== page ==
A few days ago, I had mentioned that I had two rememberances this week. I already posted about one of them. Today I shall tell you about the second.
My Grandma. June 18 1917 - March 22 1986
Twenty years later, and still your loss is felt. Your smiling face and kind heart have not faded from my memory.
I grew up in a big family, with both parents working, parents who did so much for us. Never, did I doubt that my parents loved me. I always knew they were proud of me, whatever I did. I grew up in a happy, healthy family.
But there was always someone else, some one besides my parents. One who would look at me with unabashed pride, one who wore love for me so blatantly. This person instilled in me a sense of confidence, made me feel like I was such a special child. In the eyes of this person, I could do nothing wrong.
She was my Mothers best friend, and my fathers Mother. She was my Grandmother.
My Grandparents lived next door to us when I was little. After we moved to Canada (when I was nine), they lived in our basement suite. The wonderful thing about having Grandma so close is that she was always available, always on hand for little extra attention. Always had time for a chat. Although I may not have had much to say of interest, she always wanted to know. It may have been why I liked dolls with brown hair vs. blonde. She’d get me to sing my favorite pop song. She would frame my drawings.
Grandma was always impeccably dressed and quaffed. She was tall and slim and had classic movie star beauty. Her nails were always done and jewelry was always worn. As a little girl, she always involved me in her primping. She would get me to run her bath for her and put whatever salts I wanted in it. I got to blow up her inflatable bath pillow. I loved to wash her hair and pour jugs of water over her head. I’d lather up the sponge and scrub her back for her. Sometimes Granddad would fetch her a cup of tea to enjoy in the tub. Boy was she pampered ! But it was something I loved to do. I never felt like a hand servant. It made me feel grown up, to be able to help her with this.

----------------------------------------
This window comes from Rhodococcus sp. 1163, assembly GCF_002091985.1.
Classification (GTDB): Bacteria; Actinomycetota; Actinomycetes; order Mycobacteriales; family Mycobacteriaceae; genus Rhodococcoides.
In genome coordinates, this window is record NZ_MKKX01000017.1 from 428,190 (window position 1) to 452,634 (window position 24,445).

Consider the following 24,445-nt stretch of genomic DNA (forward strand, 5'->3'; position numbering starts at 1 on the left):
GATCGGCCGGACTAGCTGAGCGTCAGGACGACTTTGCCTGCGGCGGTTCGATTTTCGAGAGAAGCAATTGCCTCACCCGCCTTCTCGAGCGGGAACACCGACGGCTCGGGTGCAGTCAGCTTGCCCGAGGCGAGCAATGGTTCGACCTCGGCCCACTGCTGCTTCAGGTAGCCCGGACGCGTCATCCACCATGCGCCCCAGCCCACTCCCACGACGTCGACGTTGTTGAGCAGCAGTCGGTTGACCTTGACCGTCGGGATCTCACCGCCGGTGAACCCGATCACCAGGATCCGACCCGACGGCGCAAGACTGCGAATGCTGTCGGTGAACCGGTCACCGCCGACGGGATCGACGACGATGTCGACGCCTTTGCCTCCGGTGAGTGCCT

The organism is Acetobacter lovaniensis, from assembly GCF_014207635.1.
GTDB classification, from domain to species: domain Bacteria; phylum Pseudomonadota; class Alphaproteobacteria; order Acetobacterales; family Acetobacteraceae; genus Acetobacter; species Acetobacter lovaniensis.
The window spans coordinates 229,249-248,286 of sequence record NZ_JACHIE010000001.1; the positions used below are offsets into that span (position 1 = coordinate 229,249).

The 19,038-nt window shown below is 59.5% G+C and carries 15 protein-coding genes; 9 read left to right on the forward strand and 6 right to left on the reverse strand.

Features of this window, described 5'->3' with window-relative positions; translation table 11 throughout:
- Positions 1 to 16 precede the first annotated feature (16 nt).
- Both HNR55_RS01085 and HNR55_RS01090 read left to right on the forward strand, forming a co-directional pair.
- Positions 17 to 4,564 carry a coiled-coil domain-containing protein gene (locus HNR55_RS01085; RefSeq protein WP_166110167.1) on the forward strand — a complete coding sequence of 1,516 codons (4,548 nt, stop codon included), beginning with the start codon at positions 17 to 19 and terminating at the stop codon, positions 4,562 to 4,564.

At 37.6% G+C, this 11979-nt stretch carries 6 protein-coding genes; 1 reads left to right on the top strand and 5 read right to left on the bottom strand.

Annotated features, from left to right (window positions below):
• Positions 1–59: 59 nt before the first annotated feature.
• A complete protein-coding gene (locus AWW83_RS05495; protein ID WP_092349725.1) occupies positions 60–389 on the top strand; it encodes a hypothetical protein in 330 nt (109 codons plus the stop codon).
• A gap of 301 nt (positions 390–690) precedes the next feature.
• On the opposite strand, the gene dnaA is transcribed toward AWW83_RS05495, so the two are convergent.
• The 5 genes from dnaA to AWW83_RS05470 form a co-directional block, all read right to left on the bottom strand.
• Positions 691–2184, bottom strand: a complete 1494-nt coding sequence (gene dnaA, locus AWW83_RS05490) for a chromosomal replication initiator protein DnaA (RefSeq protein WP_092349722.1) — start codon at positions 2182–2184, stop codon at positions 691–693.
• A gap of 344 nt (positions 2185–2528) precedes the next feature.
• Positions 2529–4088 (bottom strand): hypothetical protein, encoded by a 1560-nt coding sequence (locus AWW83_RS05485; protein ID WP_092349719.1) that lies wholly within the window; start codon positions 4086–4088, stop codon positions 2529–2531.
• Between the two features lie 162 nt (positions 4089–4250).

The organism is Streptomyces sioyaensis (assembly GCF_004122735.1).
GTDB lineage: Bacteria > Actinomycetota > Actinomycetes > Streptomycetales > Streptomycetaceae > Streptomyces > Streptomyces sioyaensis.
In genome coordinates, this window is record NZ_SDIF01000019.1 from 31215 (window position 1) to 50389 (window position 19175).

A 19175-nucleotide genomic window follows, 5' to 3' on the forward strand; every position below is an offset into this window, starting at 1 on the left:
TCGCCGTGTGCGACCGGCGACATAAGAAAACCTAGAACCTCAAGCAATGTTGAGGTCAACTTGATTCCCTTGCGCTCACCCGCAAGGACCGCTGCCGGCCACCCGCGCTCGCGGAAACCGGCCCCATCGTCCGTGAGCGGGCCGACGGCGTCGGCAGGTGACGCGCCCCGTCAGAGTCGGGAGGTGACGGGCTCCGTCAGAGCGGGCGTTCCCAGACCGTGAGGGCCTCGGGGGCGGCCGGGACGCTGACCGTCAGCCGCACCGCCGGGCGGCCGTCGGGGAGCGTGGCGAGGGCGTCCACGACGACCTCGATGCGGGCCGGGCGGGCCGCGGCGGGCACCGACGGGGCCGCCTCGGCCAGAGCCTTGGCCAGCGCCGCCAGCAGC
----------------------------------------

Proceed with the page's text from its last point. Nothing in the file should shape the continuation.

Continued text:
Sometime when Grandad worked the night shift, I would sleep over. I would be allowed to stay up to watch a movie with Grandma. The old black and whites. We would eat in the living room, and drink tea from proper cups and saucers. I would get to sleep in Grandmas bed with her. We would play eye spy in the near-dark.
I loved to brush her hair. When I was a teenager, we got our first electric curling iron. Every time she washed her hair it was my job to go down and curl Grandmas hair. I seem to remember we would often watch Six Million Dollar Man or Bionic Woman during these sessions. This is when I realized that my Grandma still had a girl living within. She would say “Oh! Isn’t that Steve Austin handsome? And he is so brave”.
When I was sixteen, I got my first job, working with my Grandma .It was my privilege to spend every weekend with her as the kitchen staff at a private nursing home. This was the first time I really saw my Grandma in action outside the home. She treated those residents with such care and dignity. This is when I realized how she impacted many people with the same feelings that she stirred in me. The residents and staff alike all fell in love with her. They all thought she was wonderful.
In 1985 she was there for my wedding day. I am so grateful she got to be there for that. I think she enjoyed the wedding preparations and planning as much as anyone. Though my Mum did most of the work, Grandma was the cheering section. At twenty years old, I walked down the aisle a new bride. Seeing her and with the rest of my family, dabbing tears from her eyes, little did I realize that in less than seven months from that day, she would be taken from us.
In 1986, just a few weeks short of her 69th birthday, she fell ill with cancer. I would visit her everyday that I could. It was painful to watch her waste away, sometimes in excruciating pain. Sometimes, too drugged up to make sense. But between these down days, she would have better days. One of the less painful memories of that difficult time, was when she would insist on having me wash her hair. As poorly as she was feeling, she still had that old pride. Just a quick shampoo over the sink, would exhaust her. But after I blow-dried it, she’d say how much better it made her feel. She also enjoyed me blowing the warm dryer air down her nightie to warm her up! Looking back…I’m not sure if she had me do her hair to actually make ME feel better.
Its twenty years since we lost her. Sometimes it feels like it was just yesterday. Other times it feels like its been forever. There’s an old standby that you often hear repeated when somebody looses a loved one. “She will still be alive in your heart and memories”. It really is true. Hardly a single family gathering goes by, where Grandmas name isn’t mentioned. The love and feelings that she always stirred inside me, and the rest of my family, are still just as strong as they ever were.
I am so blessed to have been her grandaughter.